The Cannes Film Festival was due to unveil the Official Selection for its 73rd edition in Paris today (April 16) until the Covid-19 pandemic forced it to cancel its scheduled May 12-23 dates and subsequently abandon plans for a new slot beginning end-June.
As of today, no new dates had been announced although the festival has said it is exploring other options to keep its work alive. Delegate general Thierry Frémaux has said that he and his selection team will continue to watch and assess submissions until early June.
But what then? Will the festival set a new date in the autumn or hook up with other events? If that’s not an option, will Frémaux announce his Official Selection regardless of whether it can be shown on the big screen? Or will he let go of the films that he and his selection committee have spent the year scouting, watching and reeling in? The latter course of action would be a deeply painful outcome for Frémaux.
Yesterday, parallel sidebars Cannes Critics’ Week, Directors’ Fortnight and ACID confirmed that they were cancelling their 2020 editions.
In this unprecedented chapter in the festival’s history, Screen has decided to go ahead with its annual ’Cannes: Who’s In The Running’ list. It is an opportunity to take stock of the productions that were hoping to get a shot at premiering in Official Selection or the sidebars and still need support to connect them to audiences around the world.
Given the ongoing global production hiatus, these are a selection of the prestige films that will now most likely be available to festivals for the rest of 2020 and, perhaps, even later on into 2021.
It was an open secret Wes Anderson’s The French Dispatch would debut in Official Selection. With its vast ensemble cast, led by Tilda Swinton, Timothée Chalamet, Saoirse Ronan, Léa Seydoux and Bill Murray, it promised to be one of the festival’s most exciting red carpets. Disney-owned Searchlight Pictures recently re-dated the film from July 24 to the prime fall festival and awards season slot of October 16.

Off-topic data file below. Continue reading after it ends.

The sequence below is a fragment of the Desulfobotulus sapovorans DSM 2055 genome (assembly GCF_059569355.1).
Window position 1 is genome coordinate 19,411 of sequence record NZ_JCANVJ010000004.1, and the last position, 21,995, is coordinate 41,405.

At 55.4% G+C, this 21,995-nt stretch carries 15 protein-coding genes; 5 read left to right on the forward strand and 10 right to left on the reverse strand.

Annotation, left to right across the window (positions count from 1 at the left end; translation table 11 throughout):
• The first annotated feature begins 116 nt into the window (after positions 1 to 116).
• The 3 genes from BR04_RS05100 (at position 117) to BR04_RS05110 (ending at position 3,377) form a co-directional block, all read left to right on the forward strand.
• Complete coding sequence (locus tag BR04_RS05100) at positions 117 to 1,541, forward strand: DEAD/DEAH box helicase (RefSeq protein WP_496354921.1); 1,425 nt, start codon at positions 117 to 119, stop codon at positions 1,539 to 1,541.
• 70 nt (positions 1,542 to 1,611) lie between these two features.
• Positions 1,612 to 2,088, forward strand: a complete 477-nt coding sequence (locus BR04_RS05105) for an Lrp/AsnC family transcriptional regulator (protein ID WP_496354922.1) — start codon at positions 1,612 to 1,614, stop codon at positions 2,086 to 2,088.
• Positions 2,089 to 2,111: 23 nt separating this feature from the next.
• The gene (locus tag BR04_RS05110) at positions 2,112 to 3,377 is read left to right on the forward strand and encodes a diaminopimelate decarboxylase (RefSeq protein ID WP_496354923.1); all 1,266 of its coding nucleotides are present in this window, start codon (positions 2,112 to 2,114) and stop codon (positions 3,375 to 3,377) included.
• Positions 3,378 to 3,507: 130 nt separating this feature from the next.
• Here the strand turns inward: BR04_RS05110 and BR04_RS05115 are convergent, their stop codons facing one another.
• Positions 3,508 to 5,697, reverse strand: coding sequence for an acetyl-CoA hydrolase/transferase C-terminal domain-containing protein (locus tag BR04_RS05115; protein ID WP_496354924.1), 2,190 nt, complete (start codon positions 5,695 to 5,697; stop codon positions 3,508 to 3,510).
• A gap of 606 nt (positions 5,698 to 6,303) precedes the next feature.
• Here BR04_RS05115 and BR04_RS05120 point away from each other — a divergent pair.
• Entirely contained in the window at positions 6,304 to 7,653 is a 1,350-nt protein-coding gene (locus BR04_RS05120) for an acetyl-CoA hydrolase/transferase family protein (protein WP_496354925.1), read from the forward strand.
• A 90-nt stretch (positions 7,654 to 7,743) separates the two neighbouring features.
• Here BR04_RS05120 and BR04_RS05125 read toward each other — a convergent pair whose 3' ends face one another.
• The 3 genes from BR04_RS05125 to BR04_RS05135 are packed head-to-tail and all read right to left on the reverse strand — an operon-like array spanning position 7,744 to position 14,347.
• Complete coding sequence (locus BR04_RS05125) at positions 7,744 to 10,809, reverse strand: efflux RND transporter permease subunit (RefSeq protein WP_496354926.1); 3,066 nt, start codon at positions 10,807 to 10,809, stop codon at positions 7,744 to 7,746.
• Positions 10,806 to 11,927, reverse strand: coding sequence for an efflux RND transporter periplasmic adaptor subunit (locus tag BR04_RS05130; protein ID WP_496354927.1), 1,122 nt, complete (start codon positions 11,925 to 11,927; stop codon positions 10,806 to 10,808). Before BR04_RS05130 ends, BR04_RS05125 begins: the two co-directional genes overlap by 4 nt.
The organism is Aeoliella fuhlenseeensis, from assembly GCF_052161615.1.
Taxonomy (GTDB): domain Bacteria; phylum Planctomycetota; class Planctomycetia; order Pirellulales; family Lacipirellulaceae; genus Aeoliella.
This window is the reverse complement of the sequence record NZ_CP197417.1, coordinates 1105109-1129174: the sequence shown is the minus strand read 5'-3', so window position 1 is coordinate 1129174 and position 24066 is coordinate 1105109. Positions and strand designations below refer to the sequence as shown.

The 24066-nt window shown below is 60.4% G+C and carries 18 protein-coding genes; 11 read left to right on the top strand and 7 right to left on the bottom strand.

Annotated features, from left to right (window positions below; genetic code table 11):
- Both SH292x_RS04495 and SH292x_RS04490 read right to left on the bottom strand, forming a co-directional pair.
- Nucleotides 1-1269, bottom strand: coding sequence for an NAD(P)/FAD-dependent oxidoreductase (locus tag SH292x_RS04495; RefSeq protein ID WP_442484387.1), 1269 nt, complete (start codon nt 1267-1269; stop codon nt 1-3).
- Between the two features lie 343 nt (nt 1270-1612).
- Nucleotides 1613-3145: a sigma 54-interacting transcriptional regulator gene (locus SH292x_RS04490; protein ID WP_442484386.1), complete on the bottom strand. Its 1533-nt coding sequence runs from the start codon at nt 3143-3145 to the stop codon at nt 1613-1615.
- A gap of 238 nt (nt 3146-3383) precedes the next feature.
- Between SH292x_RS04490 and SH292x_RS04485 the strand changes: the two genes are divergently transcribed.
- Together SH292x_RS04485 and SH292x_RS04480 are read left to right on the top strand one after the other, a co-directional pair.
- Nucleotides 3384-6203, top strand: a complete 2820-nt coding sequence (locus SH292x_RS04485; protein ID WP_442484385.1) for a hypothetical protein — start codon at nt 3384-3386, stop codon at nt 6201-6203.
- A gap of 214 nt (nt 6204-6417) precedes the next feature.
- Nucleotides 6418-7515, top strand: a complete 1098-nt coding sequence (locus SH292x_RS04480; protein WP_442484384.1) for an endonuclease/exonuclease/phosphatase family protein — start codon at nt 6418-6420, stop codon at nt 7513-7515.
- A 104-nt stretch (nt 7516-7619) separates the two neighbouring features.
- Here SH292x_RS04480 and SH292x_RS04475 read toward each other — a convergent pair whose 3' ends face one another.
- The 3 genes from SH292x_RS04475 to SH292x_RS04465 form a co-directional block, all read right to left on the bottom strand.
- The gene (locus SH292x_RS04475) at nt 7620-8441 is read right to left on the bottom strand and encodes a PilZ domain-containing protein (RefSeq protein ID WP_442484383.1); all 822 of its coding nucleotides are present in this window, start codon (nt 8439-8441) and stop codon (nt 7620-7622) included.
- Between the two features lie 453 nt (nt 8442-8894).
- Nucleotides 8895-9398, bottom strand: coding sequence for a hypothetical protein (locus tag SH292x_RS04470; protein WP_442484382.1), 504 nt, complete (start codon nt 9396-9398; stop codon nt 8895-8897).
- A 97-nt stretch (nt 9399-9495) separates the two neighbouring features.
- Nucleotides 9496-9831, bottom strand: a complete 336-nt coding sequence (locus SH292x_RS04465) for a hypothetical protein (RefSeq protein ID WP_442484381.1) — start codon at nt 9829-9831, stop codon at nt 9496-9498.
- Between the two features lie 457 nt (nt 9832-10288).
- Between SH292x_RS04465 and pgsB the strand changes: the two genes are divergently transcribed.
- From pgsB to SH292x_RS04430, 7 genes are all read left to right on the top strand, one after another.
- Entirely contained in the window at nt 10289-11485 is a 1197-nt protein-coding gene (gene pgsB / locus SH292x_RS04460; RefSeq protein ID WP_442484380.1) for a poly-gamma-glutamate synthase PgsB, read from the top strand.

Ana Lily Amirpour has been on festival radars throughout the early stage of her career and after The Bad Batch premiered in Venice four years ago, Cannes was plausible for her latest, Mona Lisa And The Blood Moon. The fantasy about a girl with special powers who heads to New Orleans stars Kate Hudson and Korean actor Jeon Jong-seo from Burning.
Chloe Zhao’s Nomadland, her follow-up to 2017 Directors’ Fortnight selection The Rider, stars Frances McDormand as a near penniless woman in her sixties who travels across the United States. The film was looking like a strong choice for Competition but was in post as the pandemic struck.
Heidi Ewing’s hybrid drama I Carry You With Me following the enduring love of two Mexican men against the odds was angling for an international premiere having debuted at Sundance to critical acclaim.
There was also strong buzz around Norwegian actress-filmmaker Mona Fastvold’s English-language drama The World To Come about two women who forge a close connection despite their isolation in the mid-19th-century American frontier. Casey Affleck produces, under his Sea Change Media banner, and co-stars alongside Katherine Waterston, Vanessa Kirby and Jesse Plemons.
Strong candidates for out-of-Competition slots included Pixar’s Soul and Paramount’s Top Gun: Maverick with Tom Cruise. Frémaux even went so far as to namecheck both in a recent interview. However, both films have been postponed now until the end of the year.
The current July 17 release date for Christopher Nolan’s Warner Bros action thriller Tenet would have worked with start-June, end-July. Nolan has never premiered a film in Cannes but is a staunch supporter of the big-screen experience.
UK AND IRELAND
Expectations had been running high for Clio Barnard’s Bradford-set, star-crossed inter-racial lovers drama Ali & Ava, co-starring Claire Rushbrook and Adeel Akhtar. Barnard’s penultimate film The Selfish Giant premiered in Directors’ Fortnight in 2013 in spite of a rumoured, last-minute Official Selection invitation from Frémaux that year.
There had been hopes Joanna Hogg would make her Cannes debut in Competition this year with The Souvenir II, reuniting her with the cast of the original, Honor Swinton Byrne, Tilda Swinton and Ariane Labed.
Edgar Wright’s 1960s horror feature Last Night In Soho was understood to be perfect for a Midnight slot.
Andrea Arnold – a three-time Cannes Jury Prize winner with American Honey, Fish Tank and Red Road – was finishing artistic documentary Cow following the life cycle of a dairy cow, although it was not clear where, or if, it could sit in Official Selection.